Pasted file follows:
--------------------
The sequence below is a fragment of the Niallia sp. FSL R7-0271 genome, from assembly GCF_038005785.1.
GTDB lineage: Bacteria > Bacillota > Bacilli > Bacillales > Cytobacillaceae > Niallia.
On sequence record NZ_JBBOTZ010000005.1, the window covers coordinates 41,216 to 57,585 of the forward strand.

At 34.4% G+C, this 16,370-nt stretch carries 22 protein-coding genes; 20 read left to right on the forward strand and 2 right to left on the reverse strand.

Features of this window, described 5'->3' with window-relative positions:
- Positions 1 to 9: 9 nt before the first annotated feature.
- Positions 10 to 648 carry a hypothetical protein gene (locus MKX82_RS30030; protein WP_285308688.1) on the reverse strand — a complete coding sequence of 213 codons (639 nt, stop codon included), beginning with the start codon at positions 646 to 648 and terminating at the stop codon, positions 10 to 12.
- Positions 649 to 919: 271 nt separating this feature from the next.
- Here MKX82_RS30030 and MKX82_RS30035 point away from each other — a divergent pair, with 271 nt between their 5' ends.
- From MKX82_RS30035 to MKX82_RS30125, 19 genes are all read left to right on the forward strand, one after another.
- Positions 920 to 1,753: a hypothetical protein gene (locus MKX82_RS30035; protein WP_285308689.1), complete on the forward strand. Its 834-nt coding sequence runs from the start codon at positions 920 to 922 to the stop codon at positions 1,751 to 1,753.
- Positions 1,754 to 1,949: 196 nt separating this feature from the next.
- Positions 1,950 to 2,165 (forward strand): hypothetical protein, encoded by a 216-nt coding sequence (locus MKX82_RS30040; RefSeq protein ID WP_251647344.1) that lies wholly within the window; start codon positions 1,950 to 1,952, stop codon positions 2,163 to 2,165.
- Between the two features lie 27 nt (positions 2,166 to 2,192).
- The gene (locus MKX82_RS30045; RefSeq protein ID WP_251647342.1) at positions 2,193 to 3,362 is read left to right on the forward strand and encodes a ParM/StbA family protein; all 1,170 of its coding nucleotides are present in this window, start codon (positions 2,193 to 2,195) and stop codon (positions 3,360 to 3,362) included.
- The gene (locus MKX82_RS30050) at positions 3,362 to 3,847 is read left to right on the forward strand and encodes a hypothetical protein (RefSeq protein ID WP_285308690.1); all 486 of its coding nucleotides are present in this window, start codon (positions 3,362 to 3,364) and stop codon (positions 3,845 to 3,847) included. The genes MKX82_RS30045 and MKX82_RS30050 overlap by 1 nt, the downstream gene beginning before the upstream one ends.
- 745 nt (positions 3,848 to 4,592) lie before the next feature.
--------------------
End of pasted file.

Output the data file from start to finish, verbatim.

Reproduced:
The sequence below is a fragment of the Niallia sp. FSL R7-0271 genome, from assembly GCF_038005785.1.
GTDB lineage: Bacteria > Bacillota > Bacilli > Bacillales > Cytobacillaceae > Niallia.
On sequence record NZ_JBBOTZ010000005.1, the window covers coordinates 41,216 to 57,585 of the forward strand.

At 34.4% G+C, this 16,370-nt stretch carries 22 protein-coding genes; 20 read left to right on the forward strand and 2 right to left on the reverse strand.

Features of this window, described 5'->3' with window-relative positions:
- Positions 1 to 9: 9 nt before the first annotated feature.
- Positions 10 to 648 carry a hypothetical protein gene (locus MKX82_RS30030; protein WP_285308688.1) on the reverse strand — a complete coding sequence of 213 codons (639 nt, stop codon included), beginning with the start codon at positions 646 to 648 and terminating at the stop codon, positions 10 to 12.
- Positions 649 to 919: 271 nt separating this feature from the next.
- Here MKX82_RS30030 and MKX82_RS30035 point away from each other — a divergent pair, with 271 nt between their 5' ends.
- From MKX82_RS30035 to MKX82_RS30125, 19 genes are all read left to right on the forward strand, one after another.
- Positions 920 to 1,753: a hypothetical protein gene (locus MKX82_RS30035; protein WP_285308689.1), complete on the forward strand. Its 834-nt coding sequence runs from the start codon at positions 920 to 922 to the stop codon at positions 1,751 to 1,753.
- Positions 1,754 to 1,949: 196 nt separating this feature from the next.
- Positions 1,950 to 2,165 (forward strand): hypothetical protein, encoded by a 216-nt coding sequence (locus MKX82_RS30040; RefSeq protein ID WP_251647344.1) that lies wholly within the window; start codon positions 1,950 to 1,952, stop codon positions 2,163 to 2,165.
- Between the two features lie 27 nt (positions 2,166 to 2,192).
- The gene (locus MKX82_RS30045; RefSeq protein ID WP_251647342.1) at positions 2,193 to 3,362 is read left to right on the forward strand and encodes a ParM/StbA family protein; all 1,170 of its coding nucleotides are present in this window, start codon (positions 2,193 to 2,195) and stop codon (positions 3,360 to 3,362) included.
- The gene (locus MKX82_RS30050) at positions 3,362 to 3,847 is read left to right on the forward strand and encodes a hypothetical protein (RefSeq protein ID WP_285308690.1); all 486 of its coding nucleotides are present in this window, start codon (positions 3,362 to 3,364) and stop codon (positions 3,845 to 3,847) included. The genes MKX82_RS30045 and MKX82_RS30050 overlap by 1 nt, the downstream gene beginning before the upstream one ends.
- 745 nt (positions 3,848 to 4,592) lie before the next feature.